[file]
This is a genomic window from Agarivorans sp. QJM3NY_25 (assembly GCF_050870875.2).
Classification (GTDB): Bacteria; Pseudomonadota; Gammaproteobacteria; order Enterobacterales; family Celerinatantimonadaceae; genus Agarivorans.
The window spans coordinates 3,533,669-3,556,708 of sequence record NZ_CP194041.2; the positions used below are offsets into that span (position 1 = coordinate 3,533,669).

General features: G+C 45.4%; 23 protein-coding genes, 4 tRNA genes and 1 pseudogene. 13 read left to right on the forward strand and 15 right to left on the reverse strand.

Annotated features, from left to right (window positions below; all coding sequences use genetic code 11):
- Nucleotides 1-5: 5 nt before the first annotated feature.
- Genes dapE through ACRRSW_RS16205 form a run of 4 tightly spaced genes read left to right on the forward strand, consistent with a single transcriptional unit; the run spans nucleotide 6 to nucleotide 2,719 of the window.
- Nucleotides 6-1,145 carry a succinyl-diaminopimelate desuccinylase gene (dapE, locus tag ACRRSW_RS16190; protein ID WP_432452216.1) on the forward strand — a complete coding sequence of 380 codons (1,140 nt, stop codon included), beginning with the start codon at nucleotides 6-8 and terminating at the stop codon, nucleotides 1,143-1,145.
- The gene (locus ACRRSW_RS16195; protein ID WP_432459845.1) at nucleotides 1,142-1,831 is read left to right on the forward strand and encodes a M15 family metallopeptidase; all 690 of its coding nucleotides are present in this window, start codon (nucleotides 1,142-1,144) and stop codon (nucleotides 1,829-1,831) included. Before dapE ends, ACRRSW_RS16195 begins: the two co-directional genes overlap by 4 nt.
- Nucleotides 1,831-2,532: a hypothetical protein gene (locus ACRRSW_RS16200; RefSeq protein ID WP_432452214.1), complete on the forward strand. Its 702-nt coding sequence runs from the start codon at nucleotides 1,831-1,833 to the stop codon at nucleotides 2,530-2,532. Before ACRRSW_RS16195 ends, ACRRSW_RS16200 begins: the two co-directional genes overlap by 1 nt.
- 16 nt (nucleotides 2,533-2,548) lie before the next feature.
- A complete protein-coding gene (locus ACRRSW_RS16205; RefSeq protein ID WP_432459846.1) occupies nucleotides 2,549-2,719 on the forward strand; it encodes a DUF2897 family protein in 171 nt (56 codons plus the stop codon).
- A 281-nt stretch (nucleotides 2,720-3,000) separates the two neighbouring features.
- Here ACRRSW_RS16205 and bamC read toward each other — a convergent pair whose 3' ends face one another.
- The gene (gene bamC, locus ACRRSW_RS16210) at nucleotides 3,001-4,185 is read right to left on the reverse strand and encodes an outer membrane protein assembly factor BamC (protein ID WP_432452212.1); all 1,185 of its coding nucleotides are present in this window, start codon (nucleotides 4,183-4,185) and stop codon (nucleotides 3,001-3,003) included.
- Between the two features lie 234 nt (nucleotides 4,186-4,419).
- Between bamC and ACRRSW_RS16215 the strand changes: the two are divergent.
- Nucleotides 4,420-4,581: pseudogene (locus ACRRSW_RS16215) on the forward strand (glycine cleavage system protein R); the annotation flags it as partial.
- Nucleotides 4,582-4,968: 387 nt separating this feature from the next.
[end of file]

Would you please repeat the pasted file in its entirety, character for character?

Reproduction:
This is a genomic window from Agarivorans sp. QJM3NY_25 (assembly GCF_050870875.2).
Classification (GTDB): Bacteria; Pseudomonadota; Gammaproteobacteria; order Enterobacterales; family Celerinatantimonadaceae; genus Agarivorans.
The window spans coordinates 3,533,669-3,556,708 of sequence record NZ_CP194041.2; the positions used below are offsets into that span (position 1 = coordinate 3,533,669).

General features: G+C 45.4%; 23 protein-coding genes, 4 tRNA genes and 1 pseudogene. 13 read left to right on the forward strand and 15 right to left on the reverse strand.

Annotated features, from left to right (window positions below; all coding sequences use genetic code 11):
- Nucleotides 1-5: 5 nt before the first annotated feature.
- Genes dapE through ACRRSW_RS16205 form a run of 4 tightly spaced genes read left to right on the forward strand, consistent with a single transcriptional unit; the run spans nucleotide 6 to nucleotide 2,719 of the window.
- Nucleotides 6-1,145 carry a succinyl-diaminopimelate desuccinylase gene (dapE, locus tag ACRRSW_RS16190; protein ID WP_432452216.1) on the forward strand — a complete coding sequence of 380 codons (1,140 nt, stop codon included), beginning with the start codon at nucleotides 6-8 and terminating at the stop codon, nucleotides 1,143-1,145.
- The gene (locus ACRRSW_RS16195; protein ID WP_432459845.1) at nucleotides 1,142-1,831 is read left to right on the forward strand and encodes a M15 family metallopeptidase; all 690 of its coding nucleotides are present in this window, start codon (nucleotides 1,142-1,144) and stop codon (nucleotides 1,829-1,831) included. Before dapE ends, ACRRSW_RS16195 begins: the two co-directional genes overlap by 4 nt.
- Nucleotides 1,831-2,532: a hypothetical protein gene (locus ACRRSW_RS16200; RefSeq protein ID WP_432452214.1), complete on the forward strand. Its 702-nt coding sequence runs from the start codon at nucleotides 1,831-1,833 to the stop codon at nucleotides 2,530-2,532. Before ACRRSW_RS16195 ends, ACRRSW_RS16200 begins: the two co-directional genes overlap by 1 nt.
- 16 nt (nucleotides 2,533-2,548) lie before the next feature.
- A complete protein-coding gene (locus ACRRSW_RS16205; RefSeq protein ID WP_432459846.1) occupies nucleotides 2,549-2,719 on the forward strand; it encodes a DUF2897 family protein in 171 nt (56 codons plus the stop codon).
- A 281-nt stretch (nucleotides 2,720-3,000) separates the two neighbouring features.
- Here ACRRSW_RS16205 and bamC read toward each other — a convergent pair whose 3' ends face one another.
- The gene (gene bamC, locus ACRRSW_RS16210) at nucleotides 3,001-4,185 is read right to left on the reverse strand and encodes an outer membrane protein assembly factor BamC (protein ID WP_432452212.1); all 1,185 of its coding nucleotides are present in this window, start codon (nucleotides 4,183-4,185) and stop codon (nucleotides 3,001-3,003) included.
- Between the two features lie 234 nt (nucleotides 4,186-4,419).
- Between bamC and ACRRSW_RS16215 the strand changes: the two are divergent.
- Nucleotides 4,420-4,581: pseudogene (locus ACRRSW_RS16215) on the forward strand (glycine cleavage system protein R); the annotation flags it as partial.
- Nucleotides 4,582-4,968: 387 nt separating this feature from the next.